materials on top of the attic insulation without stapling or taping,
so that it has very loose contact with the material below.
- Radiant barriers for this application should meet a Class A, Class
1 flame spread and smoke development rating as determined by ASTM E-84.
- The potential for contamination of the top surface by dust or dirt
must be considered in specific applications where applicable.
- As with all building materials, local building codes should be considered.
As noted before, a vented attic with a radiant barrier is
a very different system from an unvented attic with the same radiant barrier.
Common types of attic ventilation are:
- Soffit to ridge
- Soffit to gable
- Soffit to soffit
- Gable to gable
Most codes require at least a 1 to 300 ventilation rate. What this means
is that for every 300 square feet of floor space, there should be one square
foot of free vent area.
A very effective technique for walls is a vented skin wall
using a radiant barrier. Furring strips are used to separate the outer skin
from the internal structural wall. The wall is wrapped with a radiant barrier
facing the vented air space. Vents are used at top and bottom to allow the
heated air to rise naturally to the attic, where it is vented out through
the roof vents.
TECHNICAL NOTE: Radiant barriers which are non-perforated
are vapor barriers. Care should be exercised with placement!
Radiant barriers can also be used in floor systems above unheated basements
and crawl spaces. The radiant barrier is either stapled to the underside
of floor joists, creating a single reflective air space, or between the
joists, followed by some type of sheathing, creating two separate reflective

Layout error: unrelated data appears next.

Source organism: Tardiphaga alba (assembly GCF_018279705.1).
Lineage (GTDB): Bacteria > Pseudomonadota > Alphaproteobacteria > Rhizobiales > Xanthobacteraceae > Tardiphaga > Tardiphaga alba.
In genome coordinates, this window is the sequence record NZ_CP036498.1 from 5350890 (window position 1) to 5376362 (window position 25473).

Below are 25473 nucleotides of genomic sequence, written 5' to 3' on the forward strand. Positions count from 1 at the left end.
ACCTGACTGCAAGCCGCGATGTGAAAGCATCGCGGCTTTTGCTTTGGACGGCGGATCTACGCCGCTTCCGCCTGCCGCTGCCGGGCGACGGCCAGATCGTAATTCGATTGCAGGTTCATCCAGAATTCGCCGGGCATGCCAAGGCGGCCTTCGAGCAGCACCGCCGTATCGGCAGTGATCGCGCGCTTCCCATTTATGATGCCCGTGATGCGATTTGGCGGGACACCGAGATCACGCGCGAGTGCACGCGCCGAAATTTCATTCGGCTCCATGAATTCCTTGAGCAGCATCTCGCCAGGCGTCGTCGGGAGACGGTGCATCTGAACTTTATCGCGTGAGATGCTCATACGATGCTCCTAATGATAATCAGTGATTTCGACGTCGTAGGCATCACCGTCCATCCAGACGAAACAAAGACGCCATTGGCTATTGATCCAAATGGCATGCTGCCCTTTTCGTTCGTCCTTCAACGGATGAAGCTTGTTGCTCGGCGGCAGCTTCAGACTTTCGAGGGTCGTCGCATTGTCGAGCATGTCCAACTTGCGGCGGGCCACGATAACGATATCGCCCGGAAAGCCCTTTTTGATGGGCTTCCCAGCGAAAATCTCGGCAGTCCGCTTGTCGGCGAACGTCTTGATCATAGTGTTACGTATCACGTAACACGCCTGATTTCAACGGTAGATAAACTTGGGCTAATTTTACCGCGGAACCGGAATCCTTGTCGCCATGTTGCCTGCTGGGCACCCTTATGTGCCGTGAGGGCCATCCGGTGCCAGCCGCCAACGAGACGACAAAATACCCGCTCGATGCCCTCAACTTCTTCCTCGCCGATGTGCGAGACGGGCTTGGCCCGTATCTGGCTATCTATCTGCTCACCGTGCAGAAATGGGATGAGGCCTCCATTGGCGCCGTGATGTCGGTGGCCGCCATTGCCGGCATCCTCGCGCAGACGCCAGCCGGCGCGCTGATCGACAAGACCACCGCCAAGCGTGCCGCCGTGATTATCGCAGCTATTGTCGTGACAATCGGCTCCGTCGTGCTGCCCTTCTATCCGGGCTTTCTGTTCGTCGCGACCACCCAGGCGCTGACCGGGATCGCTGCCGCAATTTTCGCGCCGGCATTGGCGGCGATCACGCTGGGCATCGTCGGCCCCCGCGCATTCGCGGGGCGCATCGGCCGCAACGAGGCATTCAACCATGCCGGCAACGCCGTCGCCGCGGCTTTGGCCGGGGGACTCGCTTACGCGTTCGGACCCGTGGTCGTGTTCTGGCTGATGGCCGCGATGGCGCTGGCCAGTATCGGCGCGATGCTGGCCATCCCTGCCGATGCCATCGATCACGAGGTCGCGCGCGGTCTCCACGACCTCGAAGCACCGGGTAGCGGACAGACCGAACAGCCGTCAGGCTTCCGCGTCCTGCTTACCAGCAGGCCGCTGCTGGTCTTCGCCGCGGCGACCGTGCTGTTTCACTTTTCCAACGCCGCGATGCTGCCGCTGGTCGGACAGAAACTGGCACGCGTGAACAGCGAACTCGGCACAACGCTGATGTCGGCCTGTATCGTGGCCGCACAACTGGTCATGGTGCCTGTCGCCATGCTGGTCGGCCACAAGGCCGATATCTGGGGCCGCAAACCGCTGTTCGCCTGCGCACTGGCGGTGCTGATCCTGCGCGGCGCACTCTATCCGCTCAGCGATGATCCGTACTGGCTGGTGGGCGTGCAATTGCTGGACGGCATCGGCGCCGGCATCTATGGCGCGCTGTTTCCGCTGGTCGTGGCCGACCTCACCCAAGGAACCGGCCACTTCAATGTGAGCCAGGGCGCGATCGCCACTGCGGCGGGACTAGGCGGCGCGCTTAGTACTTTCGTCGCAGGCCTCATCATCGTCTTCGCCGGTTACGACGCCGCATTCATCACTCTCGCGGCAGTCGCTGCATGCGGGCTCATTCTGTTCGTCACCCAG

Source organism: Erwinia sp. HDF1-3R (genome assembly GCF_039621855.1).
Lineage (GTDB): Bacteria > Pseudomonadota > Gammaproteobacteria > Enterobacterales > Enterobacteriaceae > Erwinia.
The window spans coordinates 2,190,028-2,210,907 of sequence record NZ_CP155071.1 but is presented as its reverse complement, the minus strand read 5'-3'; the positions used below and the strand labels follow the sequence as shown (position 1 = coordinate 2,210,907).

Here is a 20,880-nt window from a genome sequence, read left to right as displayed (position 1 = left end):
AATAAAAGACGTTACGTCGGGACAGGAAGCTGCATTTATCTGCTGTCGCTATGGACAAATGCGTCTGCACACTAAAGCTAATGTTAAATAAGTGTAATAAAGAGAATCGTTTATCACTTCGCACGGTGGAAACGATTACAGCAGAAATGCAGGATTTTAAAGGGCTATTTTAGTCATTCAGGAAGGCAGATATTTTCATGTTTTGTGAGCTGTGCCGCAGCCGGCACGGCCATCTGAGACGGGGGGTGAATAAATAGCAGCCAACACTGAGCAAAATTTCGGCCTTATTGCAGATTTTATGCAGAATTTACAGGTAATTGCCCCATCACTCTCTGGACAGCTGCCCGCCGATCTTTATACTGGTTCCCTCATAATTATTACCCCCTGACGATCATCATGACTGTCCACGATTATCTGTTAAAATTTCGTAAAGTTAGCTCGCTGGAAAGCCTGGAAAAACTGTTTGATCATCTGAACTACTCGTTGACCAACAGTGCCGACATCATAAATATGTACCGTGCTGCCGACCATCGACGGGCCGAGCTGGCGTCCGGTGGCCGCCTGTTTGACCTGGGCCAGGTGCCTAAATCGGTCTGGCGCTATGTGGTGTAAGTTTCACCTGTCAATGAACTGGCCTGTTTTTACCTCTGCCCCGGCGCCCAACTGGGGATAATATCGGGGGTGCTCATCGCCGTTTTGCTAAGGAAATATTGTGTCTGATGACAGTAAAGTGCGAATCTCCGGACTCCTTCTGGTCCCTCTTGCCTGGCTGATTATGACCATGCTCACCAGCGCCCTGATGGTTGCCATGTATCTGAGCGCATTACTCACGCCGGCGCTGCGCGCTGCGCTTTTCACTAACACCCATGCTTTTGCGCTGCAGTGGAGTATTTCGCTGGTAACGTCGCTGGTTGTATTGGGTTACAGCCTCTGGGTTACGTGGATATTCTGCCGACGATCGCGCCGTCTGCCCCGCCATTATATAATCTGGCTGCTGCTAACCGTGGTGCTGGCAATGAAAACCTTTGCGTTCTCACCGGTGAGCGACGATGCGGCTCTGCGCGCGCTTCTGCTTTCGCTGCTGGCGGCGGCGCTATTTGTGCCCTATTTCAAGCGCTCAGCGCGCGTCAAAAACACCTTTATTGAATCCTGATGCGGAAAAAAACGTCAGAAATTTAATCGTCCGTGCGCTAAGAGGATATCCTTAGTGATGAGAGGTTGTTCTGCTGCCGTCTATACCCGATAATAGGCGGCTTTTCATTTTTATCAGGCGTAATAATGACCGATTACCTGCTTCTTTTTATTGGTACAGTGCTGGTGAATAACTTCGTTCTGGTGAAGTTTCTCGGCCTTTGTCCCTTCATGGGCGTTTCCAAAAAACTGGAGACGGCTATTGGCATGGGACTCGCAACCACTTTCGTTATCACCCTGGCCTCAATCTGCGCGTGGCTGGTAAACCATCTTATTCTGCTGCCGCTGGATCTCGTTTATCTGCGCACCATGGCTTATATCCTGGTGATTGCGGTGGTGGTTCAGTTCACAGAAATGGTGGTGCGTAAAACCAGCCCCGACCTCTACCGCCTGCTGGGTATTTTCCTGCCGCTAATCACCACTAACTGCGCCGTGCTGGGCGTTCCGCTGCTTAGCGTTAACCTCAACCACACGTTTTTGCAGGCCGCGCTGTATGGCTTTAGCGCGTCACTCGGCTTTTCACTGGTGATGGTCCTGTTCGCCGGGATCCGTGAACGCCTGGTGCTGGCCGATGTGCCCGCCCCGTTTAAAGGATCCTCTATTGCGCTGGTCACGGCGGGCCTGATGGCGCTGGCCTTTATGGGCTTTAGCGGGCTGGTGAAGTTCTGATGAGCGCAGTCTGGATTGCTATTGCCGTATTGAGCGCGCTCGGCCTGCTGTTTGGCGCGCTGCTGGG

air spaces as shown below.
Radiant barriers are an ideal choice for this application
because, in addition to their excellent thermal properties, they are also
vapor barriers that prevent ground moisture from migrating into the living
Definition: Thermal insulation consisting of one
or more low emittance surfaces, bounding one or more enclosed
air spaces (like bubbles).
Concept of Reflective Insulation
Standard types of insulation, such as fiberglass, foam, and
cellulose primarily reduce heat transfer by trapping air or some type of a gas.
Thus, these products or technologies reduce convection as a primary method of
reducing heat transfer. They are not as effective in reducing radiant heat transfer,
which is often a primary mode of heat transfer in a building envelope, in fact,
these products, like most building materials, have very high radiant transfer
rates. In other words the surfaces of standard types of insulation are good
radiators of heat.
Reflective insulation uses layers of aluminum, paper, and/or
plastic to trap air and thus reduce convective heat transfer. The aluminum component
however is very effective in reducing radiant heat transfer. In fact, the metalized
and foil materials commonly used in reflective insulation will reduce radiant
heat transfer by as much as 97%.
Heat flow by radiation has been brought to the public’s attention
with high efficiency windows, which commonly use the term "Low E" to advertise
the higher performance ratings. The "E" stands for emittance and the values
range from 0 to 1, with 0 being no radiation and 1 is the highest measure of